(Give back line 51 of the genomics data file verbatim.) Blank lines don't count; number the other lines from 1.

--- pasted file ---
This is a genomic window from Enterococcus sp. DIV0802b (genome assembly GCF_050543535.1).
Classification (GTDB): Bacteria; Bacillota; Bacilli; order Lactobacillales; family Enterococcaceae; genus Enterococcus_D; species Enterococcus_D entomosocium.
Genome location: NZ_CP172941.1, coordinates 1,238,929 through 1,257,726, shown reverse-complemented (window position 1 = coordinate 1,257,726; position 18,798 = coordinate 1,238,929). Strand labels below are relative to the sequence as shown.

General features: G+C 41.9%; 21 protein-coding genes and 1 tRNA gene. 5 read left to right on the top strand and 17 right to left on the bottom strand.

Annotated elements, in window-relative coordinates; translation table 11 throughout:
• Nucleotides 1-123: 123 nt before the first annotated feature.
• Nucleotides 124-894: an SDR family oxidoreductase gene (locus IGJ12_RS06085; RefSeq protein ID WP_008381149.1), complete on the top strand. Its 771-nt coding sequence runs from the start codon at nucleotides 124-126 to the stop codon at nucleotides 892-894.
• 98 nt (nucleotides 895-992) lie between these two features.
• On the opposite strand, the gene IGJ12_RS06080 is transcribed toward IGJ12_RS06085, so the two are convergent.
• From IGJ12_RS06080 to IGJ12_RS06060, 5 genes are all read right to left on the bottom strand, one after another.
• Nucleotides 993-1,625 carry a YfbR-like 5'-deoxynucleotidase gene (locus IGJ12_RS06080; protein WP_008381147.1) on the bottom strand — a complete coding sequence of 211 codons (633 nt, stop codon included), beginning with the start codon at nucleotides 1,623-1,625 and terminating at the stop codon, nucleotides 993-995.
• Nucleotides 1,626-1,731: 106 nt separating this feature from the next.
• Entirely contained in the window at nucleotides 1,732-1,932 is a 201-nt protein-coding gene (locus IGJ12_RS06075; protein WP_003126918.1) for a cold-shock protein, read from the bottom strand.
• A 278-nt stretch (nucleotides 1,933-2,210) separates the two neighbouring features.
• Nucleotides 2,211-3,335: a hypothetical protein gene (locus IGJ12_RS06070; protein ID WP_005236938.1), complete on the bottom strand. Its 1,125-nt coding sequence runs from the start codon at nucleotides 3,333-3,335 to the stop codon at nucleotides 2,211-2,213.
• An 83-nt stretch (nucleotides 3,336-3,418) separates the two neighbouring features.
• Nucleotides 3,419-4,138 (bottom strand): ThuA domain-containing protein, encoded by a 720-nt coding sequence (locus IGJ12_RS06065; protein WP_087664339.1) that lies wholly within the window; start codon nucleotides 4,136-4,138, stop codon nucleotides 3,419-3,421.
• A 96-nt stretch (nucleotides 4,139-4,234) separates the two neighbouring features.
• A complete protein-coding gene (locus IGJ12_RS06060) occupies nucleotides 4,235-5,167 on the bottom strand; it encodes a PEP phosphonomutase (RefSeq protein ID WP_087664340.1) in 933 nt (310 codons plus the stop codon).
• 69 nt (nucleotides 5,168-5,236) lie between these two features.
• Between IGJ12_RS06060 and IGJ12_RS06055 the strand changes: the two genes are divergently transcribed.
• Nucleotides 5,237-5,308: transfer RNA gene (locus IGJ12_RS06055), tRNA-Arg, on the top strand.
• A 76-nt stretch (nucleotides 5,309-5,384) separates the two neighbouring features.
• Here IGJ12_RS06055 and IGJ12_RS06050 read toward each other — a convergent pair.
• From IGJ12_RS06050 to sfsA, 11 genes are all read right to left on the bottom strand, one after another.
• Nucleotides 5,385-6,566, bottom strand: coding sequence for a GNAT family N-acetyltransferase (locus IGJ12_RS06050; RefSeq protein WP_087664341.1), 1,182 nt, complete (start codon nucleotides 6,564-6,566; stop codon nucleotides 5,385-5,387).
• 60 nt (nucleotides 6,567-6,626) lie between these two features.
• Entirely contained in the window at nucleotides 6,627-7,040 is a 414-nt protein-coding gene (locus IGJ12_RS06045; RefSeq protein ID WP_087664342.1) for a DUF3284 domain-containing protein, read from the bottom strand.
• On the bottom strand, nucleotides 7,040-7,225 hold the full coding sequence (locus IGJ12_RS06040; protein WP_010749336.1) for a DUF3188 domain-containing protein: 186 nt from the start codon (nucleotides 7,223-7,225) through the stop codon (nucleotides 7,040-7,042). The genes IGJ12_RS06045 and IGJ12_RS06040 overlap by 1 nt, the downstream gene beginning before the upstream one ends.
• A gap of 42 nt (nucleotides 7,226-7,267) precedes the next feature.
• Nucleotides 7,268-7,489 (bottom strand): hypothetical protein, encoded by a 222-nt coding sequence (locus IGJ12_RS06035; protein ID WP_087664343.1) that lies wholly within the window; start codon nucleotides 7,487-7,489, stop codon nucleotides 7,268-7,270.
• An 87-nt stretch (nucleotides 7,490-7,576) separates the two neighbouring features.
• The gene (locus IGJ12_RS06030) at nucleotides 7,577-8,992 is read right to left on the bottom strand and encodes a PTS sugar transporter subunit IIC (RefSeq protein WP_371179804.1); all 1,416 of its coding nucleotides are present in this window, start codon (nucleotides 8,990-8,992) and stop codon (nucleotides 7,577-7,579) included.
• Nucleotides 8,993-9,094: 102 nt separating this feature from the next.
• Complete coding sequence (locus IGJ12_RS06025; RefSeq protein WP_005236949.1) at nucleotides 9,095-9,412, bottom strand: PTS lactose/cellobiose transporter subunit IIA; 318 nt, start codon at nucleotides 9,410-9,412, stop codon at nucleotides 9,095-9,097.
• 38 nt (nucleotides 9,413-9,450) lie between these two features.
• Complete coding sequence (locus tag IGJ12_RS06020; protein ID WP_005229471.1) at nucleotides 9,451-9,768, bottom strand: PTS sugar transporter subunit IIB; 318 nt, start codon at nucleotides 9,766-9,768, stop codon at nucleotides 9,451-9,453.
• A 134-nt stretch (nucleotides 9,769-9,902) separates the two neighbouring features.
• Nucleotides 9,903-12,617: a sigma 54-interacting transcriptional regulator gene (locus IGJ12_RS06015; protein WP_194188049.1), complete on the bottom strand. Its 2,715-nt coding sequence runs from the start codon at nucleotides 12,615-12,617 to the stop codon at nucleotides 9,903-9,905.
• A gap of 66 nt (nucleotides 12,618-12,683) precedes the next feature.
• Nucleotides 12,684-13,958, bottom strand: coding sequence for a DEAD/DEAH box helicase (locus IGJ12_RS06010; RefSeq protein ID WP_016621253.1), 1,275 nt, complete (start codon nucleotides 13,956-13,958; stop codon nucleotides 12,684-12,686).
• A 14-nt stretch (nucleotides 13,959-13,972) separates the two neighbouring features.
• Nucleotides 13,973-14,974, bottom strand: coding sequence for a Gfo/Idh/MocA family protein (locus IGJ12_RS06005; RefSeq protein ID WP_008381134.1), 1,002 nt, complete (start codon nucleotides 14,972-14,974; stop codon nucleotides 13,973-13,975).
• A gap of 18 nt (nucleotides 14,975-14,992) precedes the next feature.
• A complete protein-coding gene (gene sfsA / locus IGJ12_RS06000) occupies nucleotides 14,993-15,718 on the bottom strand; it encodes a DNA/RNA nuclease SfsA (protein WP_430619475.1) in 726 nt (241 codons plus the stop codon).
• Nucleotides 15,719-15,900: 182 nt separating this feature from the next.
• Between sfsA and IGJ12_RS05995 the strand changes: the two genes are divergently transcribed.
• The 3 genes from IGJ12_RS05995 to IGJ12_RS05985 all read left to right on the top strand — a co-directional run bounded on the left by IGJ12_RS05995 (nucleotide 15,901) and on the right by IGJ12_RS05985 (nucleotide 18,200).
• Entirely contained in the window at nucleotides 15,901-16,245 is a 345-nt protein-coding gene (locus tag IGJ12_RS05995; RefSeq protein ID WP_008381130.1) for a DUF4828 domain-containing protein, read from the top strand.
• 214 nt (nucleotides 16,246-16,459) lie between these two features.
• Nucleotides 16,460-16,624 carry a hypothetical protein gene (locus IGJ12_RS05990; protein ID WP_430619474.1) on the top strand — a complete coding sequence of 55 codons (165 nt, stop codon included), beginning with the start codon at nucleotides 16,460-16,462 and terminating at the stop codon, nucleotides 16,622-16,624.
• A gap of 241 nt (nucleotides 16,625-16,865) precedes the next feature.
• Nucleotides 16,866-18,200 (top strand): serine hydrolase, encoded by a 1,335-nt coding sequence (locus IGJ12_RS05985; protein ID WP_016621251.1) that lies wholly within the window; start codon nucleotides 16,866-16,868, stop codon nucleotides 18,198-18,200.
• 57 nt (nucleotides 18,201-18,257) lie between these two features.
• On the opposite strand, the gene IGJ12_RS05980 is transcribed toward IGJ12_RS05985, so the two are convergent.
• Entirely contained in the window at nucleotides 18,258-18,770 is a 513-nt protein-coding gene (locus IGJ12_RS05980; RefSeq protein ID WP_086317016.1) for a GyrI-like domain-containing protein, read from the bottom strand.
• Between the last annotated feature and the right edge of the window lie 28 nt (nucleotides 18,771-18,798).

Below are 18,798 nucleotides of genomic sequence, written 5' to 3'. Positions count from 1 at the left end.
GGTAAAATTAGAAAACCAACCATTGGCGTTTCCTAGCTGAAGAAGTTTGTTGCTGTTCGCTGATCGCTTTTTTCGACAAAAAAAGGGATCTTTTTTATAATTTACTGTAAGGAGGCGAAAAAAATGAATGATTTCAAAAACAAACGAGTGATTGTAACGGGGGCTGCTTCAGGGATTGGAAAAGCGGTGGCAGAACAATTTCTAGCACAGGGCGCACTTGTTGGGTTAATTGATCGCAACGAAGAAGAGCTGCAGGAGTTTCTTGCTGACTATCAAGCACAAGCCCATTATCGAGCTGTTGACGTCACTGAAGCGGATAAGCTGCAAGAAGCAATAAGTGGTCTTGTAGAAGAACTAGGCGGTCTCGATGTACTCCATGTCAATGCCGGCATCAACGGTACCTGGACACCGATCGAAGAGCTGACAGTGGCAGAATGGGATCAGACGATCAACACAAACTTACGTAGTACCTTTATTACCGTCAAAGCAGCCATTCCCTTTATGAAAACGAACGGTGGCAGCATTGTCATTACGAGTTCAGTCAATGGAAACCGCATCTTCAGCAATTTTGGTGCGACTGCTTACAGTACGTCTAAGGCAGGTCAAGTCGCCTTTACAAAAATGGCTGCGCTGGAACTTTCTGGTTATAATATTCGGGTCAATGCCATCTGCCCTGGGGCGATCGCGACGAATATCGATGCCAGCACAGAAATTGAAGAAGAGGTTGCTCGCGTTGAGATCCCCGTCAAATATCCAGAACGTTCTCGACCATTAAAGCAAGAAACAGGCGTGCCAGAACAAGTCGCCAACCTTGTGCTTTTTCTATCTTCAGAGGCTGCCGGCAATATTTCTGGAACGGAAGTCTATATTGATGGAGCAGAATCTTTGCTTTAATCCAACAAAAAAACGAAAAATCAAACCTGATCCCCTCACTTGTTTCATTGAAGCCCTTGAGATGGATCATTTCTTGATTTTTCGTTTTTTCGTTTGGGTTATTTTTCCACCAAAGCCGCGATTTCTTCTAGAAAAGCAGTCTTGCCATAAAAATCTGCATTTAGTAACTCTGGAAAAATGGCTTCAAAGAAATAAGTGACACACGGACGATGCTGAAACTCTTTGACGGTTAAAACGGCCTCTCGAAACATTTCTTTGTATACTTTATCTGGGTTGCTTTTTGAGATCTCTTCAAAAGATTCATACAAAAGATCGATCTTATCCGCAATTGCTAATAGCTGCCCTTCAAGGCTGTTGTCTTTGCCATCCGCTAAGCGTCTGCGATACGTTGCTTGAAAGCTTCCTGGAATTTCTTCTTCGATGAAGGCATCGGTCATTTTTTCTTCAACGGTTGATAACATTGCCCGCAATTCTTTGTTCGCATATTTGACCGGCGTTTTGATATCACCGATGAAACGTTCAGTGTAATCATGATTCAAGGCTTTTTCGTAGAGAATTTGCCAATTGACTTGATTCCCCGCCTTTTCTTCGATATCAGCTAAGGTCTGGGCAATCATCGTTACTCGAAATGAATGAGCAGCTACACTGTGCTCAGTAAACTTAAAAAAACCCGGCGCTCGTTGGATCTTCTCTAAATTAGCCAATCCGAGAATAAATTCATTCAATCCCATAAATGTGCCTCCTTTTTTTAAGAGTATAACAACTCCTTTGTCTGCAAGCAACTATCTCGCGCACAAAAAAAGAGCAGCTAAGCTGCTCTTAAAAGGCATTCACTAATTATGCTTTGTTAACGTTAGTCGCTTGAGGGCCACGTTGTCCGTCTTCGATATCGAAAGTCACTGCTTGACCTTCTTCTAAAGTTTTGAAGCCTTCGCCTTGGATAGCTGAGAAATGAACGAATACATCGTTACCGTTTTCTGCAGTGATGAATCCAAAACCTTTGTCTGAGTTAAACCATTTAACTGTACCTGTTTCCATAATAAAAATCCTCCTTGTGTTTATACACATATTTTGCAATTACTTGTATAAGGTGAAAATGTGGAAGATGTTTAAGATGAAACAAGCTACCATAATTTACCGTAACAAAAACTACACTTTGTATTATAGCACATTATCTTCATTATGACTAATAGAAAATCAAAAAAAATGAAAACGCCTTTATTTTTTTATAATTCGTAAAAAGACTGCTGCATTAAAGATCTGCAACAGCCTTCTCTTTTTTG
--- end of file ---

• Nucleotides 16,460-16,624 carry a hypothetical protein gene (locus IGJ12_RS05990; protein ID WP_430619474.1) on the top strand — a complete coding sequence of 55 codons (165 nt, stop codon included), beginning with the start codon at nucleotides 16,460-16,462 and terminating at the stop codon, nucleotides 16,622-16,624.